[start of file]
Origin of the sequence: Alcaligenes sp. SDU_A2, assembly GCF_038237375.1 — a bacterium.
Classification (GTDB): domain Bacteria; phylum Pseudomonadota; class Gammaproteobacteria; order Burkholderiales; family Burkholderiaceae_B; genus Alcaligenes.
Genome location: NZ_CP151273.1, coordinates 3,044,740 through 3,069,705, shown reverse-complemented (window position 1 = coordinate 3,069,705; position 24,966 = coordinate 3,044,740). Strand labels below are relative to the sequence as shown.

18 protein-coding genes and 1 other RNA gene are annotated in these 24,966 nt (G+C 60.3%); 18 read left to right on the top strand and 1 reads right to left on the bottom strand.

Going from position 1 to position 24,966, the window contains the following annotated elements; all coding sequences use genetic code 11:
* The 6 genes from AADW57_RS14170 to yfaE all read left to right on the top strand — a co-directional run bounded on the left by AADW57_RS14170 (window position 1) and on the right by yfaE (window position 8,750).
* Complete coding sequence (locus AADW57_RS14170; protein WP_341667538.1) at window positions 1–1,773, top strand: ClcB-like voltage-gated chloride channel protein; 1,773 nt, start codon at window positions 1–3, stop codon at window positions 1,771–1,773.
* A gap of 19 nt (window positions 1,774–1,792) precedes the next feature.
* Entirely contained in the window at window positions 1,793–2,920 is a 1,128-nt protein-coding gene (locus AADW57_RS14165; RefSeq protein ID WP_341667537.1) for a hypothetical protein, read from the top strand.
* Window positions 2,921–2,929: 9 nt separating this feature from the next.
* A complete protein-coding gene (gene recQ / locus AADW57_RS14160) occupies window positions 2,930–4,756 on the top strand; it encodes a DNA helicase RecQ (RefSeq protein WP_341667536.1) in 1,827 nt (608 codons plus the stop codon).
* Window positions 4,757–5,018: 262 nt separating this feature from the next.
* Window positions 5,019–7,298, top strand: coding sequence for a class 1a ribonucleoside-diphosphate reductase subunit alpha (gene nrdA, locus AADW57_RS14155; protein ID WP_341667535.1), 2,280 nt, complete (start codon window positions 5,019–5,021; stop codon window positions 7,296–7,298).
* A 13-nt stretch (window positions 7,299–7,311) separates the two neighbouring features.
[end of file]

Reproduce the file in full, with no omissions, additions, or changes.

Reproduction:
Origin of the sequence: Alcaligenes sp. SDU_A2, assembly GCF_038237375.1 — a bacterium.
Classification (GTDB): domain Bacteria; phylum Pseudomonadota; class Gammaproteobacteria; order Burkholderiales; family Burkholderiaceae_B; genus Alcaligenes.
Genome location: NZ_CP151273.1, coordinates 3,044,740 through 3,069,705, shown reverse-complemented (window position 1 = coordinate 3,069,705; position 24,966 = coordinate 3,044,740). Strand labels below are relative to the sequence as shown.

18 protein-coding genes and 1 other RNA gene are annotated in these 24,966 nt (G+C 60.3%); 18 read left to right on the top strand and 1 reads right to left on the bottom strand.

Going from position 1 to position 24,966, the window contains the following annotated elements; all coding sequences use genetic code 11:
* The 6 genes from AADW57_RS14170 to yfaE all read left to right on the top strand — a co-directional run bounded on the left by AADW57_RS14170 (window position 1) and on the right by yfaE (window position 8,750).
* Complete coding sequence (locus AADW57_RS14170; protein WP_341667538.1) at window positions 1–1,773, top strand: ClcB-like voltage-gated chloride channel protein; 1,773 nt, start codon at window positions 1–3, stop codon at window positions 1,771–1,773.
* A gap of 19 nt (window positions 1,774–1,792) precedes the next feature.
* Entirely contained in the window at window positions 1,793–2,920 is a 1,128-nt protein-coding gene (locus AADW57_RS14165; RefSeq protein ID WP_341667537.1) for a hypothetical protein, read from the top strand.
* Window positions 2,921–2,929: 9 nt separating this feature from the next.
* A complete protein-coding gene (gene recQ / locus AADW57_RS14160) occupies window positions 2,930–4,756 on the top strand; it encodes a DNA helicase RecQ (RefSeq protein WP_341667536.1) in 1,827 nt (608 codons plus the stop codon).
* Window positions 4,757–5,018: 262 nt separating this feature from the next.
* Window positions 5,019–7,298, top strand: coding sequence for a class 1a ribonucleoside-diphosphate reductase subunit alpha (gene nrdA, locus AADW57_RS14155; protein ID WP_341667535.1), 2,280 nt, complete (start codon window positions 5,019–5,021; stop codon window positions 7,296–7,298).
* A 13-nt stretch (window positions 7,299–7,311) separates the two neighbouring features.